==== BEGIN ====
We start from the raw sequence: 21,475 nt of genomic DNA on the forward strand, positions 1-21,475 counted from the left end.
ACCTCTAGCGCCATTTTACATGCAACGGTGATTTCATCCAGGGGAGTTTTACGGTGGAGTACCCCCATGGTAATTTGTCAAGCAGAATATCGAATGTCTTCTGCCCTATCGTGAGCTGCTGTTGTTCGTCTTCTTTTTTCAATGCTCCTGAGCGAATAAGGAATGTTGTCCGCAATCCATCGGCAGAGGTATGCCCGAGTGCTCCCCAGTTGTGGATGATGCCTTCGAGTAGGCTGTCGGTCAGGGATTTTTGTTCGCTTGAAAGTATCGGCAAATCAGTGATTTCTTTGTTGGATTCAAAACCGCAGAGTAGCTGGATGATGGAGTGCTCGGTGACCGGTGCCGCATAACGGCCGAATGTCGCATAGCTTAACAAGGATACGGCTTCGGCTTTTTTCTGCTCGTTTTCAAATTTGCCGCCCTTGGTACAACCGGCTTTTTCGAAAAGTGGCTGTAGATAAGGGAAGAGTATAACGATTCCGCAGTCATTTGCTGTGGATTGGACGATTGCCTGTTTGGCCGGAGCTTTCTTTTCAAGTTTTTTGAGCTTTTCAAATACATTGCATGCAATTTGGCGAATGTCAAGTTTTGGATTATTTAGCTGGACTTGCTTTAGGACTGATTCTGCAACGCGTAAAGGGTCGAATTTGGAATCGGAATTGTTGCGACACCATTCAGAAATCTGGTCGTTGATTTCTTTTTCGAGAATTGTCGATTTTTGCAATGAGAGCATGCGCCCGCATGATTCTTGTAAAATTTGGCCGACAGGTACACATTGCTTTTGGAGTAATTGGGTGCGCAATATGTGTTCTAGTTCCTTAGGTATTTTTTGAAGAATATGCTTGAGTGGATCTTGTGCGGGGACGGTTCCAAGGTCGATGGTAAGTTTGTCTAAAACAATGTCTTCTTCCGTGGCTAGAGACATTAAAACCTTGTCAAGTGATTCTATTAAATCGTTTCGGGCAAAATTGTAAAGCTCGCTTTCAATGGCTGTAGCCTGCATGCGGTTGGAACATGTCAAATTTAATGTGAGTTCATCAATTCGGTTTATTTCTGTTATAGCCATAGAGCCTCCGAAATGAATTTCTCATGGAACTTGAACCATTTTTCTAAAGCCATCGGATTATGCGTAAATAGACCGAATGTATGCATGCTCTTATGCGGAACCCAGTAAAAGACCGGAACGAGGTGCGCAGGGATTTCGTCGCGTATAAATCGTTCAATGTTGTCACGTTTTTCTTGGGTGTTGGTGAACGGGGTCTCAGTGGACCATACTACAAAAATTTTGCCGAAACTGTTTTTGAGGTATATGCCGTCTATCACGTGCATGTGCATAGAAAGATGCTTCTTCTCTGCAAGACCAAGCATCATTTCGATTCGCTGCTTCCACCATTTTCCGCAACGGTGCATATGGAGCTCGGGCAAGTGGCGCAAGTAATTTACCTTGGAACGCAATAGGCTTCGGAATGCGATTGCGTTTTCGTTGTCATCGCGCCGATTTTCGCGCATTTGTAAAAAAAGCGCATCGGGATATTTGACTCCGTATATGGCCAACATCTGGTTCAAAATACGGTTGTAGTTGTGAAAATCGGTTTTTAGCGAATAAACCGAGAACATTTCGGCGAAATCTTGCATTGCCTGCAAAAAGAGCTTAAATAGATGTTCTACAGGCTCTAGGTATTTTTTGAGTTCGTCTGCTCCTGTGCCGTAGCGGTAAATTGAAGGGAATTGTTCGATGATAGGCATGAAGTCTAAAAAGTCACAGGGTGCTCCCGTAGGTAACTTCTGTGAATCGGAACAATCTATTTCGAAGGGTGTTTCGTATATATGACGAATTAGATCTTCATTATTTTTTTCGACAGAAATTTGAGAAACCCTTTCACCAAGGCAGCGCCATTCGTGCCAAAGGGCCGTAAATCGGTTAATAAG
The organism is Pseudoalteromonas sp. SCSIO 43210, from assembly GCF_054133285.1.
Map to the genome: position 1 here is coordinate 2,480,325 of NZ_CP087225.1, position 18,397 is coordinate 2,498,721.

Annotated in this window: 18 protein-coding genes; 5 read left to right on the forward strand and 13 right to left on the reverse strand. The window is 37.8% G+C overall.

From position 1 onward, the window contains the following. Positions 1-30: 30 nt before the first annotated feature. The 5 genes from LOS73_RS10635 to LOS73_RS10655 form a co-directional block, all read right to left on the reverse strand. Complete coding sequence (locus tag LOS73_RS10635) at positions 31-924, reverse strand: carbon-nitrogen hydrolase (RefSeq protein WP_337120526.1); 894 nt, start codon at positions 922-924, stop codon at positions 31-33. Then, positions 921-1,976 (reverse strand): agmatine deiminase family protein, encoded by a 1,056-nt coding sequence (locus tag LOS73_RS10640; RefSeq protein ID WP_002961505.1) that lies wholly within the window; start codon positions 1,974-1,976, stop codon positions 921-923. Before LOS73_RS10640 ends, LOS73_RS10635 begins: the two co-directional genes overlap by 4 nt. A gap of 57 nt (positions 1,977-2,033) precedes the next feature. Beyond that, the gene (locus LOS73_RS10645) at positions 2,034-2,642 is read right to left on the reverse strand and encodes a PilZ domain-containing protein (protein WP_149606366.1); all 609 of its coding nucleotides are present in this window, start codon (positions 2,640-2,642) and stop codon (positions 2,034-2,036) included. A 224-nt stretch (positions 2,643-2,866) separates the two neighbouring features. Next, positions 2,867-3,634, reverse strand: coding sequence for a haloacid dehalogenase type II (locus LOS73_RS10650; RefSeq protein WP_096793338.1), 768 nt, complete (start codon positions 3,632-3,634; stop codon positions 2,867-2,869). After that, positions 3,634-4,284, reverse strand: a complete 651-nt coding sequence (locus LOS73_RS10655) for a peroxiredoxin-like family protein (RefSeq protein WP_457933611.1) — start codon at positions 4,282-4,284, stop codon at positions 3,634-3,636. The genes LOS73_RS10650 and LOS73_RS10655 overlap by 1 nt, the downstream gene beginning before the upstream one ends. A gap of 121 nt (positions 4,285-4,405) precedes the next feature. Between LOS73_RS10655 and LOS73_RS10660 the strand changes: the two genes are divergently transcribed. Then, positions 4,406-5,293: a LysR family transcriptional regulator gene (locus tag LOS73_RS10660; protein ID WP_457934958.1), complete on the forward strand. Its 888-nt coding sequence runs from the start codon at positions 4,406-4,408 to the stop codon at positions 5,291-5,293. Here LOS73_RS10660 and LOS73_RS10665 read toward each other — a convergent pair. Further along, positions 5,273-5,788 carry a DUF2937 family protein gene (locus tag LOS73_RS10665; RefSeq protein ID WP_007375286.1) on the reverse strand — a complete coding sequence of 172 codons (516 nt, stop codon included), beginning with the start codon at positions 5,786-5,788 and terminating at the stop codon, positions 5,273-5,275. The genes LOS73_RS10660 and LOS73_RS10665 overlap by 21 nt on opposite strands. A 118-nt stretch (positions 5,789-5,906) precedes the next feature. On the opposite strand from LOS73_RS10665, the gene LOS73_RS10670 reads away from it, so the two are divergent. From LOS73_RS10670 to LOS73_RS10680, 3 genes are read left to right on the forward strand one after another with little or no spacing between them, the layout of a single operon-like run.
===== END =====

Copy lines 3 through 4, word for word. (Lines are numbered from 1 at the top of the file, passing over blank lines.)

The organism is Pseudoalteromonas sp. SCSIO 43210, from assembly GCF_054133285.1.
Map to the genome: position 1 here is coordinate 2,480,325 of NZ_CP087225.1, position 18,397 is coordinate 2,498,721.